FIG. 1 is a general view of an artificial neuron,

FIG. 2 is a general view of a neuron of the invention,

FIG. 3 is a block diagram of the neuron of the invention, and

FIGS. 4 to 6 illustrate ways of implementing specific details of the neuron of the invention.

DETAILED DESCRIPTION OF INVENTION

In FIG. 2, the neuron according to a preferred embodiment of the invention comprises a main signal input S, an arbitrary number of auxiliary signal inputs A1, A2, . . . , An, at least one controlling input C and at least one inhibiting input I1, and a number of outputs. In the example of FIG. 2 the main output signal of the neuron is S0, and Y0, No and Na (or one/some of them) are auxiliary output signals. The input and output signals can be, for example, voltage levels.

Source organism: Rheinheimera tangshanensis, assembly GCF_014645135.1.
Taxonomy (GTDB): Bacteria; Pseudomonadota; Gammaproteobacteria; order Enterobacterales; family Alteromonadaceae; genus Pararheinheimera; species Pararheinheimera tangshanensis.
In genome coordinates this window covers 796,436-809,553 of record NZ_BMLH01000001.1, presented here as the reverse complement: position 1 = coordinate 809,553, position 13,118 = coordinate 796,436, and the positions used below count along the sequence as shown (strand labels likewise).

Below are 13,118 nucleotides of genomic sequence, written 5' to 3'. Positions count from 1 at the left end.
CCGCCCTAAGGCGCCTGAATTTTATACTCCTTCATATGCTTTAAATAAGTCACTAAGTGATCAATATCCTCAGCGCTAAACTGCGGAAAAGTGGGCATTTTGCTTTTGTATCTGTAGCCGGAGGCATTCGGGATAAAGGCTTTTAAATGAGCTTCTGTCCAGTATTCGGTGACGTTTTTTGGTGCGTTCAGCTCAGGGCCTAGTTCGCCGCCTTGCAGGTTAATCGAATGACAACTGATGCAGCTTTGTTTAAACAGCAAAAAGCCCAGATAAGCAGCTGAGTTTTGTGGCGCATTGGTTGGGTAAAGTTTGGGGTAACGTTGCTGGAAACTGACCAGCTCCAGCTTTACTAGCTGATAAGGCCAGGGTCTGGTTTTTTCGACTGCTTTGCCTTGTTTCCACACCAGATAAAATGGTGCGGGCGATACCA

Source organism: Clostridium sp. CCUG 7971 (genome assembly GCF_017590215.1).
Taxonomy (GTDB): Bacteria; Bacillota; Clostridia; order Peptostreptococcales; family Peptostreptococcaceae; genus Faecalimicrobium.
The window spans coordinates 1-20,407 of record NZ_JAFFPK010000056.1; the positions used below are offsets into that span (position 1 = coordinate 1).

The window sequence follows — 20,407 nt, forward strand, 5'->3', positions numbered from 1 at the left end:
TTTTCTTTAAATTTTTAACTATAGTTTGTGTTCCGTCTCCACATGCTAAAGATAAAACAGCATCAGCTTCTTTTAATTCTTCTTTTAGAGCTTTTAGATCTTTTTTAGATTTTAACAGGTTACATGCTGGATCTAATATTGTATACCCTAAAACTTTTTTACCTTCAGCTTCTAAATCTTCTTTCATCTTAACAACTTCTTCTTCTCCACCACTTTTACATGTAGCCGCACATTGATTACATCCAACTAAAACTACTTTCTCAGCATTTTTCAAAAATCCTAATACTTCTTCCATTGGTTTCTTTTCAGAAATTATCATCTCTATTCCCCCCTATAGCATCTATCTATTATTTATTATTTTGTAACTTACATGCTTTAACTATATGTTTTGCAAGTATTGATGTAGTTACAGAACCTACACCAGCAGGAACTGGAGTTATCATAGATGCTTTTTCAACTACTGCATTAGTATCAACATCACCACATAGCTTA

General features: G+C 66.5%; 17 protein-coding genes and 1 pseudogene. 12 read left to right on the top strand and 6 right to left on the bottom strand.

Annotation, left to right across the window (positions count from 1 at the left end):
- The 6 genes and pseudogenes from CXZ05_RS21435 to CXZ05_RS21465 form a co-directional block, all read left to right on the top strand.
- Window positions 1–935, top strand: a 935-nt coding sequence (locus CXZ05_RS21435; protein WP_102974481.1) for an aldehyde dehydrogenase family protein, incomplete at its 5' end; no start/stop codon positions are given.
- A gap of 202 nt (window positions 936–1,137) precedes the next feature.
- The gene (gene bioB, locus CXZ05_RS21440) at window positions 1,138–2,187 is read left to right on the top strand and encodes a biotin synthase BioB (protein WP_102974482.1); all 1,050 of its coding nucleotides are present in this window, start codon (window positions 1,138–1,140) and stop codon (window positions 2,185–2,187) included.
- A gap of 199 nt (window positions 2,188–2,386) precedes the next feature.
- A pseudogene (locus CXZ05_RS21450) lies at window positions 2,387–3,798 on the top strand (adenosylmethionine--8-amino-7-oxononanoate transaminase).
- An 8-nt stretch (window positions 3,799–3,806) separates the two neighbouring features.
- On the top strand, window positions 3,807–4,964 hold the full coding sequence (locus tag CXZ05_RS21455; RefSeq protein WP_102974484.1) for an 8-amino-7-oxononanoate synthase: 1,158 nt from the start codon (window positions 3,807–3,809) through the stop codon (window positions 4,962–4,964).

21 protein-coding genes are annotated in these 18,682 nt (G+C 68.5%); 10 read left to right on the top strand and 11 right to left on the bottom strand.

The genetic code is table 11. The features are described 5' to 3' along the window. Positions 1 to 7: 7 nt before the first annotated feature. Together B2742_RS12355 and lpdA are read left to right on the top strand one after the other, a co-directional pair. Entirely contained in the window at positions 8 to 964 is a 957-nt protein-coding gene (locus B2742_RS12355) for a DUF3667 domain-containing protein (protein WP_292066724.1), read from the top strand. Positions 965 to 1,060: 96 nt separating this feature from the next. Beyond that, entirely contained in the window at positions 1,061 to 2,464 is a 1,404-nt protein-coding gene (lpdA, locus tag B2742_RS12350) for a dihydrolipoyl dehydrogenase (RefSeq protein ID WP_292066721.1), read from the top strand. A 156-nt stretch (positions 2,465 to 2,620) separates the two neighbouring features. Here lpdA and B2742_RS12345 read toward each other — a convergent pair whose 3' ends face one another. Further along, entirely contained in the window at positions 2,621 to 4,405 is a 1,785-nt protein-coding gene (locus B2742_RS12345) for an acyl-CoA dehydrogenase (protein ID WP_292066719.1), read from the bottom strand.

Blocks 21 1, 21 2, . . . , 21 n are synapses of the neuron, in which the weighting coefficient corresponding to the auxiliary signal At1, A2, . . . , An concerned is stored. In practice, the synapses are, for example, circuit units. Block 12 is a summing circuit, in which the output signals At1, . . . , At3 of the synapses 21 1, 21 2, . . . , 21 n are summed. Block 13 is a thresholding circuit, which can be implemented simply as a comparator, which supplies an active output signal only if its input signal level, i.e. the output signal level of the summing circuit 12, exceeds a pre-set threshold value.